Vous êtes sur la page 1sur 14

E

R
U
T
U
OUR F
A design and technology
teacher,philosophy teacher,music
teacher,secondary education ,graphic
design career

A P R O F E S S I O N A L G RA F I C D E S I G N E R
It nevet hurts to starts early in any field , but it is
particularly important when it comes to graphic
design. While in hight school, take classes in art
history,drowing,graphic arts and website
design.work on your school newspaper or
yearbook.graphic design requires a goog eye and
acreative mind,but alsothe developmentof solid
practical skills. The sooner you start developing
those skills the better.

Your future career

A Cranfield degree will fast-track your career, enabling


you to go further, more quickly.Our graduates are sought
after by top employers from around the world, in industry
and commerce, government organisations and academia.
94% of our graduates are in relevant employment or
further study within six months of graduation, securing
jobs in some of the worlds best known companies
including Nissan, Oxfam, Airbus, Johnson & Johnson,
Williams F1, Water-Aid, PricewaterhouseCoopers, Rolls
Royce, Affinity Water, Kraft and GlaxoSmithKline to name a
few.

Careers Service
With a Cranfield degree you are well on the way to living out your
career dreams. Our dedicated, trained and friendly Careers team have
many years of experience in helping students achieve their career
goals when they leave Cranfield.
The Careers Service plays a pivotal networking role across the
university, working closely with students, staff and potential employers
to enhance student employability skills and their career opportunities.
Our services are available to all current students, whether full or
part-time, and we can also support alumni for up to three years after
graduation.
If you are a School of Management student, please visit the School's
Careers website.

Your future career


A degree in Chemistry gives you a wide choice of careers. Graduates with
a good degree in Chemistry have either stayed with us to study a
postgraduate coursein Chemistry (MSc and PhD) or gone on to work with:
Pharmaceutical companies
Metallurgical companies
High tech industry (e.g Optoelectronics, chemical sensors or computer
modelling)
Commercial analytical laboratories
Computer Software developers
Chemistry teaching (following a PGCE)
Government organisations
Environmental consultancies
Government and Environmental Regulatory organisations
Company Health ans Safety Officers
The Water industry
Fast-track management training schemes

Other graduates have used their specialist knowledge and skills


they have aquired onour degree courses as the basis for a different
career path such as accountancy, journalism or the Civil Service.
We place a high priority on transferable skills which are built into
all our degree courses and teaching. These skills include:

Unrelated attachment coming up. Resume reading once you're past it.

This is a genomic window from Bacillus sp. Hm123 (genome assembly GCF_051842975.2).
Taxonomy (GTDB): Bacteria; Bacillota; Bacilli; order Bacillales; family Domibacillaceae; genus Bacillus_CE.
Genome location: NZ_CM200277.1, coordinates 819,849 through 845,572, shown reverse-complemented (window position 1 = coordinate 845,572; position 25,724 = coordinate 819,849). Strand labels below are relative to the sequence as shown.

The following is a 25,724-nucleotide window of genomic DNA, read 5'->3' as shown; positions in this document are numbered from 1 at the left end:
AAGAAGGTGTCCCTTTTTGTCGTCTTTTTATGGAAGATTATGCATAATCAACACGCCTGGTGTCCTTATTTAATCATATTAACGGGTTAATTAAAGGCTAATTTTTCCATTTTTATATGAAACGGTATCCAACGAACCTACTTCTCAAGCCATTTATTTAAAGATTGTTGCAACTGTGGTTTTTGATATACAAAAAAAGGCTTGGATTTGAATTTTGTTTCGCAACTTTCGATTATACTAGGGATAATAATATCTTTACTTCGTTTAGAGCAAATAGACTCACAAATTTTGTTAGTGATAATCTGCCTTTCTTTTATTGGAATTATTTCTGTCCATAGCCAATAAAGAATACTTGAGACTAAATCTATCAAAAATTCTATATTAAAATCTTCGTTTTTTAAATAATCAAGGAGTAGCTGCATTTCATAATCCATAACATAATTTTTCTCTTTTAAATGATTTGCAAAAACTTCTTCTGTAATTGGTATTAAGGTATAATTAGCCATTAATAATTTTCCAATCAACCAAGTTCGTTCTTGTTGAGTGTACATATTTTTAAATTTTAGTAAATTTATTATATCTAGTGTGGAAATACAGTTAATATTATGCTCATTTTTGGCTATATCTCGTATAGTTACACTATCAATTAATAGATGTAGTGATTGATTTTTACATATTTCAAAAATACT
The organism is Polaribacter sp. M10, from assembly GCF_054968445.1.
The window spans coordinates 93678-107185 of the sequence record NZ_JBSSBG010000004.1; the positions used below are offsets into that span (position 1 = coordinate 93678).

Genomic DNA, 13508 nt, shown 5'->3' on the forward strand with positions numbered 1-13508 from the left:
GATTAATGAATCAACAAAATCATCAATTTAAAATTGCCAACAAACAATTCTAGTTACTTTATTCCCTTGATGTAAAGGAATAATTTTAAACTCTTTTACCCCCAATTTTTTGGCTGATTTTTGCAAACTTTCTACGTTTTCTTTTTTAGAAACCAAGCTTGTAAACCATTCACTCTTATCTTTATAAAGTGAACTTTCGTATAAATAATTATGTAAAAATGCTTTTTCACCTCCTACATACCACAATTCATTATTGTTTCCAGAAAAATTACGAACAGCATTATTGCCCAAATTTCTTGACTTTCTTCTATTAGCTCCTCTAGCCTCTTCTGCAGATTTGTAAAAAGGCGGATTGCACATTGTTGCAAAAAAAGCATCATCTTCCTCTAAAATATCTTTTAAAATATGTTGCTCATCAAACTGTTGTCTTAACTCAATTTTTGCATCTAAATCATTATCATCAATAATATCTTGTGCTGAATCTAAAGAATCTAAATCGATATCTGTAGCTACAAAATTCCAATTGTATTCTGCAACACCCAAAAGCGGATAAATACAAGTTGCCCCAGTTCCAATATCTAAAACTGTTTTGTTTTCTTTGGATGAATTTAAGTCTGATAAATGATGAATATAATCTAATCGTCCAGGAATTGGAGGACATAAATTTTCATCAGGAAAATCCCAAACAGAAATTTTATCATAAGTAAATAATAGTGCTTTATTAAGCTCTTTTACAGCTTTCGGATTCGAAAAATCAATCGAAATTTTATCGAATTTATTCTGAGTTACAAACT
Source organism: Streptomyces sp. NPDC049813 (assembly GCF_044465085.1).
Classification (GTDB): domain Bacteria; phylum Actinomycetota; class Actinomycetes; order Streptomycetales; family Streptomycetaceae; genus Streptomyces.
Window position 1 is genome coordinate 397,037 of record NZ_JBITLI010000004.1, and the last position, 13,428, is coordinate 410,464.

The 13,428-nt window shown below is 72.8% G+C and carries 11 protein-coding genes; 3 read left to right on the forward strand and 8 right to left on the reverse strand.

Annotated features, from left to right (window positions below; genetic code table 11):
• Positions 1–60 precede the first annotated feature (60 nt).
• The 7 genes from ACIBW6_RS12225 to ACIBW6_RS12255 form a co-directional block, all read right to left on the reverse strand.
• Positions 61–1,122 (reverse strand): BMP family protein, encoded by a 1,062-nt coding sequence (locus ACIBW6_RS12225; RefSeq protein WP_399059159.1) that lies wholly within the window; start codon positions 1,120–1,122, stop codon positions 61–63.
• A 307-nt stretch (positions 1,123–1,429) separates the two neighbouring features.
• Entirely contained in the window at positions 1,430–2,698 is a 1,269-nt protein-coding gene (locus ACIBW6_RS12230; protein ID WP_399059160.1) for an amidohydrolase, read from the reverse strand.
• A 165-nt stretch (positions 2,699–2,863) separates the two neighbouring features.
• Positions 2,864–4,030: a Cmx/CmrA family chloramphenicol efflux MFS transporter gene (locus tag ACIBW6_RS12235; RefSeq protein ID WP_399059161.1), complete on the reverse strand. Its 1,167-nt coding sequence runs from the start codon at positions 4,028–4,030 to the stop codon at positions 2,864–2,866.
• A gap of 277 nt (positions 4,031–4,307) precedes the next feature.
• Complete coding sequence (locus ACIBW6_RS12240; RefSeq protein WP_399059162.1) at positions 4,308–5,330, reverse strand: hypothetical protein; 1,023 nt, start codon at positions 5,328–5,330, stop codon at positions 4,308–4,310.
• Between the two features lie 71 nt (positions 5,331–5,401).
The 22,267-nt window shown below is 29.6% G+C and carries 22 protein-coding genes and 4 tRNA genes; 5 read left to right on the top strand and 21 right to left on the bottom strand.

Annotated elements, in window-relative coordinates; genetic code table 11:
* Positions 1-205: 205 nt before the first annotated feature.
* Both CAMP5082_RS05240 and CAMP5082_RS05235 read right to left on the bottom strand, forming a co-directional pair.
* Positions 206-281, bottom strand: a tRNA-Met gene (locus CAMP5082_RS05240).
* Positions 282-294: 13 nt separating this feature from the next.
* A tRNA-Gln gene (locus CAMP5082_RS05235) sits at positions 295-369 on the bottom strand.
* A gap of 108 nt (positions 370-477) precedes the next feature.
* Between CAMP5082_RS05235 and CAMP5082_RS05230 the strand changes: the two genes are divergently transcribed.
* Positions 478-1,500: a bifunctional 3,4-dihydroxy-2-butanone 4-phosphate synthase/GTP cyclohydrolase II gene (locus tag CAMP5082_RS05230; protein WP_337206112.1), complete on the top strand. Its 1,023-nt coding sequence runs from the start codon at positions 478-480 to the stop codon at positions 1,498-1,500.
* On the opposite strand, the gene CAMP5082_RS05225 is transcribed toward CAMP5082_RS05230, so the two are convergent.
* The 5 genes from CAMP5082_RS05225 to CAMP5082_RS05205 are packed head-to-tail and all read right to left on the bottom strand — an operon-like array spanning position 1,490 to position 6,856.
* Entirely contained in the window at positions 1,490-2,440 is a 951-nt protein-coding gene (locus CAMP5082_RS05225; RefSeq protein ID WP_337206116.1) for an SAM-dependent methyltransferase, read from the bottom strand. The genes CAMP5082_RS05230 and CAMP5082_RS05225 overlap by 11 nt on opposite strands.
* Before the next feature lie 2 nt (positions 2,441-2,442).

literacy
numeracy
computer literacy
time management
task organisation
critical thinking
communication skills
team work
presentational skills
research skills

The School of the Future


Most educators and observers agree that the future school will go

electronic with a capital E!


What shape the school of the future will take is amorphous, but most educators and

observers agree that the future school will go electronic with a capital E.

Use Your Crystal Ball


Education World published this article eleven years ago this month. How accurate

are the predictions? What you think today's future will bring? E-mail texpert@
educationworld.com with your predictions for education in thenextdecade and we'll
include them in a future article.
"Next century, schools as we know them will no longer exist," says a feature in The

Age publication, based in Melbourne, Australia. "In their place will be communitystyle centers operating seven days a week, 24 hours a day." Computers will become
an essential ingredient in the recipe for an effective school of the future.

Students, The Age asserts, will see and hear teachers on


computers, with "remote learning" the trend of
tomorrow. Accessing "classrooms" on their home
computers, students will learn at times most convenient
for them. Yet some attendance at an actual school will be
required to help students develop appropriate social
skills.
At Seashore Primary School, an imaginary school of the
future created by the Education Department of
Australia, technology is the glue that holds classes
together.

At the imaginary Seashore school:


all teachers and students have laptop computers.
teachers check voicemail and return students' calls on a
special telephone system.
students use telephones to find information or speak to
experts in subject areas they are studying.
all lessons are multidisciplinary.
all students have individual learning plans created by
teachers.
As Seashore's acting principal says, a laptop computer is the
students' "library, homework, data storage, and connection
to the wider world. (Technology) has changed the emphasis
to the learning of kids rather than the teaching of kids."

END

WORKED BY:KRISTIANA
KUMARAKU
LORINDA ATIA
KETRINA ATIA
ANXHELA KRISTOS
ILDA SOLLAKU
ACCEPTED BY:VILSON
SHEHU